Rug progress

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Three quarters done. See that ball there? That’s all I have left to knit. Foot included for scale.

It’s been a busy week! After the knitting on Tuesday, I went to a “Late” at the Science Museum with Ben. That’s where a bunch of trendy 20-somethings quaff wine and play with all the kids’ stuff. Who knew there were so many geeks in disguise? Seriously though it was a fun evening, I forgot my camera but hopefully Ben got some good photos.

Last night was shoe shopping with Raj. I find shoe shopping rather demoralising as I have slightly difficult feet – can’t wear flats, can’t wear anything too high, extremely narrow feet means I usually need an ankle strap on everything… it’s lucky I like Mary Janes really. My old work shoes have stretched out too much to wear any more. So anyway, I settled on a black pair with two inch heels, ankle strap, very similar to a character dance shoe really. Love that dance shoe vibe. Except it’s just dawned on me that I simply could have bought a pair of character shoes and they would be nearly twice as comfortable for nearly half the price. Gah.

Busy weekend ahead – dancing tomorrow night, Fashion Weekend on Sunday, with various comings and goings at the flat as well. Hopefully I’ll be able to fit in some other things as well, like getting a photo of my finished vest!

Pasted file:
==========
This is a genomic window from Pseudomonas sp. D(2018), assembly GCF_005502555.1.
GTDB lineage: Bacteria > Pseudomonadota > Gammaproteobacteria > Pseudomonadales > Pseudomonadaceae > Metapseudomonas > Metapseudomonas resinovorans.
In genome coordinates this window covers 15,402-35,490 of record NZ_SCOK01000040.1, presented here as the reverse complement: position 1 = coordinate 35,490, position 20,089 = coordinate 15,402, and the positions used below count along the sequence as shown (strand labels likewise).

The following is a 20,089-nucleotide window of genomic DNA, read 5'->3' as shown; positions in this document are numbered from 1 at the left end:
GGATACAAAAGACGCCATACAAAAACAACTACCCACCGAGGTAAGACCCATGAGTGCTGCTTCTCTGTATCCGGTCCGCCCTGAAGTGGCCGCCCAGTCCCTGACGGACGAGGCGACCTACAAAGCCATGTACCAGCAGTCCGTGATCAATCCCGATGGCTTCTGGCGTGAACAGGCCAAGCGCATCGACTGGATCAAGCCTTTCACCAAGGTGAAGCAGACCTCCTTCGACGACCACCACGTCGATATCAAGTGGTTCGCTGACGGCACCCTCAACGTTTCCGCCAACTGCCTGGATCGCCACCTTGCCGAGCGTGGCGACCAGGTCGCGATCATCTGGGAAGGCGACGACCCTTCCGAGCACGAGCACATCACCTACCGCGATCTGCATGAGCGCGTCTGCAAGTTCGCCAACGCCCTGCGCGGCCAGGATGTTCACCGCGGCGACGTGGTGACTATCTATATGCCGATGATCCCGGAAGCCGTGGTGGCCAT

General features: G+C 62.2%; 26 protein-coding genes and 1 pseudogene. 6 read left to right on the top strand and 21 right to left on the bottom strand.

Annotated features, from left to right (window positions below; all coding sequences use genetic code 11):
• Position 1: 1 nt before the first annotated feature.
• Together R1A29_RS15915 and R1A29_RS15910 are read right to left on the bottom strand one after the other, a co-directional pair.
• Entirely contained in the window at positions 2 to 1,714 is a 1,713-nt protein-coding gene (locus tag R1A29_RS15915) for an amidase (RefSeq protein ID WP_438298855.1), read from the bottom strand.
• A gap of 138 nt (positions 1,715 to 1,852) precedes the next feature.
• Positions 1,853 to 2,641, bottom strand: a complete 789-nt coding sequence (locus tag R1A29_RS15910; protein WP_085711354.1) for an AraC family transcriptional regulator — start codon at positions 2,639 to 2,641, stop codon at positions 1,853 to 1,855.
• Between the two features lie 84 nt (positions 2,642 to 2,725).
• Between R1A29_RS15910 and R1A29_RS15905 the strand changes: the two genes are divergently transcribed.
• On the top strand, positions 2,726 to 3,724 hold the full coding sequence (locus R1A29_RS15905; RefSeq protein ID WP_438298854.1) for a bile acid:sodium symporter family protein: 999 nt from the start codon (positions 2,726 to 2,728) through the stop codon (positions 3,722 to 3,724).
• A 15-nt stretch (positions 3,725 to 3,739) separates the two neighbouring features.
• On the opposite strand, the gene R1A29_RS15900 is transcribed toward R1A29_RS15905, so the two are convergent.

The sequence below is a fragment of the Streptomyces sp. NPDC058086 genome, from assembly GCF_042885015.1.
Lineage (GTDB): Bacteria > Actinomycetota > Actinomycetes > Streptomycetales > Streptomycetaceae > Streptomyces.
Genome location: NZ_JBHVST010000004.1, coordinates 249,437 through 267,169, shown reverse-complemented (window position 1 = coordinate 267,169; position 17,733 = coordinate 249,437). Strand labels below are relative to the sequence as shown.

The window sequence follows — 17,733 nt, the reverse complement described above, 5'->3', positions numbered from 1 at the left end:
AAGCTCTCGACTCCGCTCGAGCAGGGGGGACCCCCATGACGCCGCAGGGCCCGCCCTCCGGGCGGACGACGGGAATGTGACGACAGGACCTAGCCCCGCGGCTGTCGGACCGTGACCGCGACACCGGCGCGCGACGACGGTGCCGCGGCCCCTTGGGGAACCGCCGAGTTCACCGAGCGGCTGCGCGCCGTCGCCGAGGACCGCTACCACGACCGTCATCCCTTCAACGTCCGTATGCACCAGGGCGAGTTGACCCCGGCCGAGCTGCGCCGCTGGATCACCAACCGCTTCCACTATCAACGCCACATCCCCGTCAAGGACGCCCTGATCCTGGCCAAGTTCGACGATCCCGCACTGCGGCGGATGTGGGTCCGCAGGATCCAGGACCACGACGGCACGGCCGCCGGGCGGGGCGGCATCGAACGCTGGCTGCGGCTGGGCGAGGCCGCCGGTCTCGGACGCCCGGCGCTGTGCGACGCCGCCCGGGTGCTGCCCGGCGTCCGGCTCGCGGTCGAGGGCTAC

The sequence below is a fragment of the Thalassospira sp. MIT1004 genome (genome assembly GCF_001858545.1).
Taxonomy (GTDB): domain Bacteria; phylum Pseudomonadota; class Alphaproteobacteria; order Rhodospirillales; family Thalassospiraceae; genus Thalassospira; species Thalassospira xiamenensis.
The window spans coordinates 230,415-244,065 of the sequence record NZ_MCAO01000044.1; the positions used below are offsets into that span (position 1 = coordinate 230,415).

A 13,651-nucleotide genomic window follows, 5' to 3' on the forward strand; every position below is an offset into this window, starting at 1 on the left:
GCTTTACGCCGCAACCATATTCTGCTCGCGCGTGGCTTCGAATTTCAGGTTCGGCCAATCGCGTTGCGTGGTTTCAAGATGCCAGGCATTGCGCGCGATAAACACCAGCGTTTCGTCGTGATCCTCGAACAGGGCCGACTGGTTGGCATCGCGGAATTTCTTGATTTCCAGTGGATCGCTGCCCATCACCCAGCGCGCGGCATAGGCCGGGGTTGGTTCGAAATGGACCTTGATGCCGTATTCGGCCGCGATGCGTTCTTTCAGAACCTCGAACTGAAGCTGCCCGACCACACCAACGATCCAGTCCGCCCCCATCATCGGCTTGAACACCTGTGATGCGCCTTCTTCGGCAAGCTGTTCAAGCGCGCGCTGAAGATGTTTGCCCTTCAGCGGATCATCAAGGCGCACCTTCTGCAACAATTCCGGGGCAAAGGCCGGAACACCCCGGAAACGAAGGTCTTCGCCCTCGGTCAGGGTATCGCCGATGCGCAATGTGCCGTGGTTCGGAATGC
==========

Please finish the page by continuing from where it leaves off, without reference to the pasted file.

the big (little) knit

Every year Innocent runs a campaign where they collect up a whole lot of tiny knitted hats, put them on smoothie bottles, sell the smoothies, and donate 50p from each sale to Age Concern to keep old people warm. It’s that time of year again, so a group of us gathered in the Royal Festival Hall tonight and by the end of the evening, we had this:

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(two of them are mine!)

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Dave modelling his contribution.

I also bumped into another group of knitters there, went over to say hi and they were a lovely bunch of girls. We’re taking over the world! One stitch at a time…

Carbon Action #2

Lightbulbs! About eight months ago I replaced the incandescent lightbulb in our hallway with another incandescent bulb I found in the hall cupboard. The other day it burnt out. Digging around in the hall cupboard again I actually found an energy-saving bulb to replace it with (and got Jason to do it actually, as he can actually reach the thing!)

Anyway, my point is of course, when your incandescent bulbs blow out, replace them with energy-saving bulbs! Use up the ones you still have though as there’s no point creating extra landfill before you need to. Also, should your energy-saving bulbs ever blow out, make sure you dispose of them safely.

I watched an interesting program the other night on the BBC, called Earth: Climate Wars, which examined both sides of the climate change debate.  It went into all of the arguments by sceptics that climate change is either a) not happening at all or b) not caused by human activity.  I was really surprised by the strength of my reaction to this – I really, really wanted the sceptics to be right.  I wanted to be convinced by the arguments, so I would stop having to worry about flying, or buying too much stuff, or buying energy saving light bulbs.  Unfortunately, attractive as the arguments were, they were soundly demolished.  The next episode focuses on what we can actually do about it, and I will be watching with interest.

Turning